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Day 2: Setulang rice farming and nearly the world's largest bee

The amazing Rajah-Brooke's birdwing butterfly

With a less nomadic lifestyle for the villagers, farming has blossomed. When the Oma'lung people began to live in Setulang and leave 50% of their land to the natural world, it was decided that each family would be given ten plots of land on which to grow rice.

Rainforest soils are such a fascinating subject. Many tropical forests have grown on ancient landmasses and so the underlying rock layer has been subject to high rainfall for many millions of years. This continual weathering has meant that rainforest soils can reach incredible depths before they reach un-weathered rock, down to 60m – far deeper than any temperate soils as you’ll know if you were like me and loved digging big holes in the garden.

Although the soils are very deep, they have also been strongly leached – the nutrients and minerals removed from the subsoil – over many millions of years and so are greatly lacking in fertility.

How is it then that these soils support such diverse and dense areas of life? The answer lies in the highly fertile but very thin topsoil.

The topsoil, just a few centimetres thick, is made up of dead and decaying plants and animals which contain large amounts of nutrients. These plants and animals are quickly recycled by the huge numbers of soil organisms, whose waste products releases nutrients into the topsoil before being taken up by the roots of the plants for the cycle to continue ad infinitum.

It is incredible that this tiny layer of topsoil houses the engines creating the food source that, in one way or another, the entire forest relies upon.

However, when the forest on top of the topsoil is removed, the nutrient cycle is interrupted and the soil very quickly becomes infertile. Something that is a problem if you want to grow crops.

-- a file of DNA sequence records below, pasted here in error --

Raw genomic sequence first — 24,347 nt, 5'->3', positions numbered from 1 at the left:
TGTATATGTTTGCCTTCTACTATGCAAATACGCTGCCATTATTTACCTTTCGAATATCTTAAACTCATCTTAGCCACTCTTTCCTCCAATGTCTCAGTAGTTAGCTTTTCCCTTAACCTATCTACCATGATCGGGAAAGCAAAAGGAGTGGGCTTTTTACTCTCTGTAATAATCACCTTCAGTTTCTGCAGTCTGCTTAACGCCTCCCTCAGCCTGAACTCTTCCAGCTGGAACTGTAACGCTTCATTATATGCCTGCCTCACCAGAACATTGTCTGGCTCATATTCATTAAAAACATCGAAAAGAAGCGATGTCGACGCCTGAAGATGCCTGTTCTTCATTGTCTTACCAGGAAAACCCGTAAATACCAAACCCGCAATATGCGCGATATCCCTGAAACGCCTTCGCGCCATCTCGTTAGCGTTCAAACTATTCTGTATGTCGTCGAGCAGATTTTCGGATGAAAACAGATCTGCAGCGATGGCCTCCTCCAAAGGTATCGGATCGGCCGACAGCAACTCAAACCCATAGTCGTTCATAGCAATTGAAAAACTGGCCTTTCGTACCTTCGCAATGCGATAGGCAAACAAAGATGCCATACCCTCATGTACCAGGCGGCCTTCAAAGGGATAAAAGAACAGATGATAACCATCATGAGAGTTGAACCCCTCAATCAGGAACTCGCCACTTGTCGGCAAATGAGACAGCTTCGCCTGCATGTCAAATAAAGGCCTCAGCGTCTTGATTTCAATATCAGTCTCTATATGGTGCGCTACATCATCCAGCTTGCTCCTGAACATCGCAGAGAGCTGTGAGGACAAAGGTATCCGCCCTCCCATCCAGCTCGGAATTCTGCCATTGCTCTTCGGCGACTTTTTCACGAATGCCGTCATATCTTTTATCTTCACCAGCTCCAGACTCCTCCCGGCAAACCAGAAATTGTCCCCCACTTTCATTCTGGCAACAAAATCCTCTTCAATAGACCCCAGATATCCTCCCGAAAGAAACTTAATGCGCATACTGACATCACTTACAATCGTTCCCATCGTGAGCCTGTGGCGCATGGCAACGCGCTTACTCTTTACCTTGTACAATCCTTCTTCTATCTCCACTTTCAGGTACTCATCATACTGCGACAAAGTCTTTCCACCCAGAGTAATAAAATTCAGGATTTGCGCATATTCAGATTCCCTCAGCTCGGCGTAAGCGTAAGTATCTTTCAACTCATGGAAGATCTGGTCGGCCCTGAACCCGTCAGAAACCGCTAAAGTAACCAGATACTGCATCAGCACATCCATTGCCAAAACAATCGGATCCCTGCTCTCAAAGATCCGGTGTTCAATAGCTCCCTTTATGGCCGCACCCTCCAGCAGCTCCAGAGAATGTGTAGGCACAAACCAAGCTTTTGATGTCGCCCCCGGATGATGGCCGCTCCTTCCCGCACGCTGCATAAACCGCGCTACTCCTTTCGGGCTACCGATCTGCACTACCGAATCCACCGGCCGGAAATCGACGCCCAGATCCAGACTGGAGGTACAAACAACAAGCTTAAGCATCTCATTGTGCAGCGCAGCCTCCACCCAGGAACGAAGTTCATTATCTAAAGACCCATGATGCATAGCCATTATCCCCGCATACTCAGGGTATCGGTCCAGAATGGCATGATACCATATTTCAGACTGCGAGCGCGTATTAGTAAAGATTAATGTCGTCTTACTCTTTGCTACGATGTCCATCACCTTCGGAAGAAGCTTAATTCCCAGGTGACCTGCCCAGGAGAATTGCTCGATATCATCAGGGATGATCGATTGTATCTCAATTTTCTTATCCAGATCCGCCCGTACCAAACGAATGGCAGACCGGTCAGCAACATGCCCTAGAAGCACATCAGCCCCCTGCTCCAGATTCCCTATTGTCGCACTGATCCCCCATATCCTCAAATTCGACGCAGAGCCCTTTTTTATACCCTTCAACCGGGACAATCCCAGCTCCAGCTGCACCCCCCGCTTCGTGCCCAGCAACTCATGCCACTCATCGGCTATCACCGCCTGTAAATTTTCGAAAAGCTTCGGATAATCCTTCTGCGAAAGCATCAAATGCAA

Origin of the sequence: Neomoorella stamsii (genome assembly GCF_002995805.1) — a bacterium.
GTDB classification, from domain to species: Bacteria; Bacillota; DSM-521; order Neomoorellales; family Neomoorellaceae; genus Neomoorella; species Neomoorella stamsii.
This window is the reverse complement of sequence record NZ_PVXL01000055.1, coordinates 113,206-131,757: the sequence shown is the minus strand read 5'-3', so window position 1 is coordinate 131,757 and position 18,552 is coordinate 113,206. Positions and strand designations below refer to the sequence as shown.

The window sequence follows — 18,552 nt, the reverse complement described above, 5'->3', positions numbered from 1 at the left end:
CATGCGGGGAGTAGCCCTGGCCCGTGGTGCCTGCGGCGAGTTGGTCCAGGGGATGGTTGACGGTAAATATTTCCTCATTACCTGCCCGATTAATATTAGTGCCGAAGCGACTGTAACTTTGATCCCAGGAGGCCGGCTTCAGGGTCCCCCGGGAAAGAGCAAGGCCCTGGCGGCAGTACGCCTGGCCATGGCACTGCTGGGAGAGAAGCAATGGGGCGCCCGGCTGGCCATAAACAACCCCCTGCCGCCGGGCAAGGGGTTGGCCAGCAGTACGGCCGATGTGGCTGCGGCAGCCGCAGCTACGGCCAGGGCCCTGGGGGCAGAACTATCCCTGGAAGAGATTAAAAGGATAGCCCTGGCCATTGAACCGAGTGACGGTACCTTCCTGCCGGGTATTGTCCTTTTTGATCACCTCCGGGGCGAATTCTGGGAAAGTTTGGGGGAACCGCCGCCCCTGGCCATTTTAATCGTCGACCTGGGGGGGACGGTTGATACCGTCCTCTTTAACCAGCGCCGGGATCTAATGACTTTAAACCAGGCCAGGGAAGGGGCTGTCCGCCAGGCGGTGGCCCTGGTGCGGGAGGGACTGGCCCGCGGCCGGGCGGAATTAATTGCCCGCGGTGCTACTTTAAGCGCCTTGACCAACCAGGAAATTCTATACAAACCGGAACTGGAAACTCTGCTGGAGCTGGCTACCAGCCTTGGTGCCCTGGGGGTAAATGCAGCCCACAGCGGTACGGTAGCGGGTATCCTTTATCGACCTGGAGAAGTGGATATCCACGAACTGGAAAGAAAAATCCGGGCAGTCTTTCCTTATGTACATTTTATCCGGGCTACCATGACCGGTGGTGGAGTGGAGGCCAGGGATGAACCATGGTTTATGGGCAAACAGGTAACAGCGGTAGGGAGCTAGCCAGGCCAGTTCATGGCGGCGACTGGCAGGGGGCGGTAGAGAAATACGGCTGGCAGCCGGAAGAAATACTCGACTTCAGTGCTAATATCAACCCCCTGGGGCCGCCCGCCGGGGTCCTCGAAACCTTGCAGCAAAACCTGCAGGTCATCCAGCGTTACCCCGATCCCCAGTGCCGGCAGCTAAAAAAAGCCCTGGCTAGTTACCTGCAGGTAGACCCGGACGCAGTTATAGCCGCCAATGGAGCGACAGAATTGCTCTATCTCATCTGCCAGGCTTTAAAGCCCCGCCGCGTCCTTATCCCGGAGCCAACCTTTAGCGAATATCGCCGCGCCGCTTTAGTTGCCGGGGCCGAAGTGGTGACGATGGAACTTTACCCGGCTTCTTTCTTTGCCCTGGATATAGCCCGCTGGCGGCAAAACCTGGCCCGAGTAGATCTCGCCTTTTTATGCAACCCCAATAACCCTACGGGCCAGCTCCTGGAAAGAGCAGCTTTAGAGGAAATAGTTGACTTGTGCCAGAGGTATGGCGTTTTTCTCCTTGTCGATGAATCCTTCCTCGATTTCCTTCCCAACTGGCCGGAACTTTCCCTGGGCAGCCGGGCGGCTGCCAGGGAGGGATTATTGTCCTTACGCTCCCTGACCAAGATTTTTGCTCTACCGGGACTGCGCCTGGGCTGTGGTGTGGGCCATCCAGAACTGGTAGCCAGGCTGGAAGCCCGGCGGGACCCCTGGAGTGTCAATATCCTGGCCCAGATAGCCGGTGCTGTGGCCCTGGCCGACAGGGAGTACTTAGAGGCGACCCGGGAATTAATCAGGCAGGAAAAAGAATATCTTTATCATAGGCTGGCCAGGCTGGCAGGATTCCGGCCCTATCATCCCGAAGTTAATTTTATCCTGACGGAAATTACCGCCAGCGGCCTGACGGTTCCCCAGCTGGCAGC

Dense Bornean forest

To get around this problem, the farmers of Setulang will first burn the forest on top of their plot of land. This burning releases Carbon onto the soil making increasing its fertility briefly. The rice is then sown and it grows well for six months before harvest. This is the only time that a crop can be sown on the land as the soil, without any scope for nutrient recycling, is now completely depleted of nutrients.

The villagers will now move onto the next of their 10 plots for the next year, leaving the previous plot fallow to recover. Succession of plants continues on the fallow plot. Leguminous plants colonise first as they have the amazing ability to fix nitrogen through bacteria which they harbour. These Rhizobium bacteria take nitrogen from the air and turn it into a form which the plant can absorb. These leguminous plants set the stage for increasing soil fertility allowing other plant types to move in and grow. Such is the suitability of the tropical climate for plant growth, within just eight years, trees have grown to a massive 25 metres on the rice plot! After ten years the farmer will have used up all of the rice plots and so the ten-year cycle of rotation starts again.

Pak Phileas' clothes

Our farmer was called Pak (the equivalent of ‘sir’) Phileas and he wore his wonderful traditional clothing. His shirt is made of bark from the ipoh tree as it is whitest and softest. The bark is patterned by beating it with a curved mallet and his hat is made of the same stuff but less processed. The necklace is apparently consists of sun bear and clouded leopard teeth!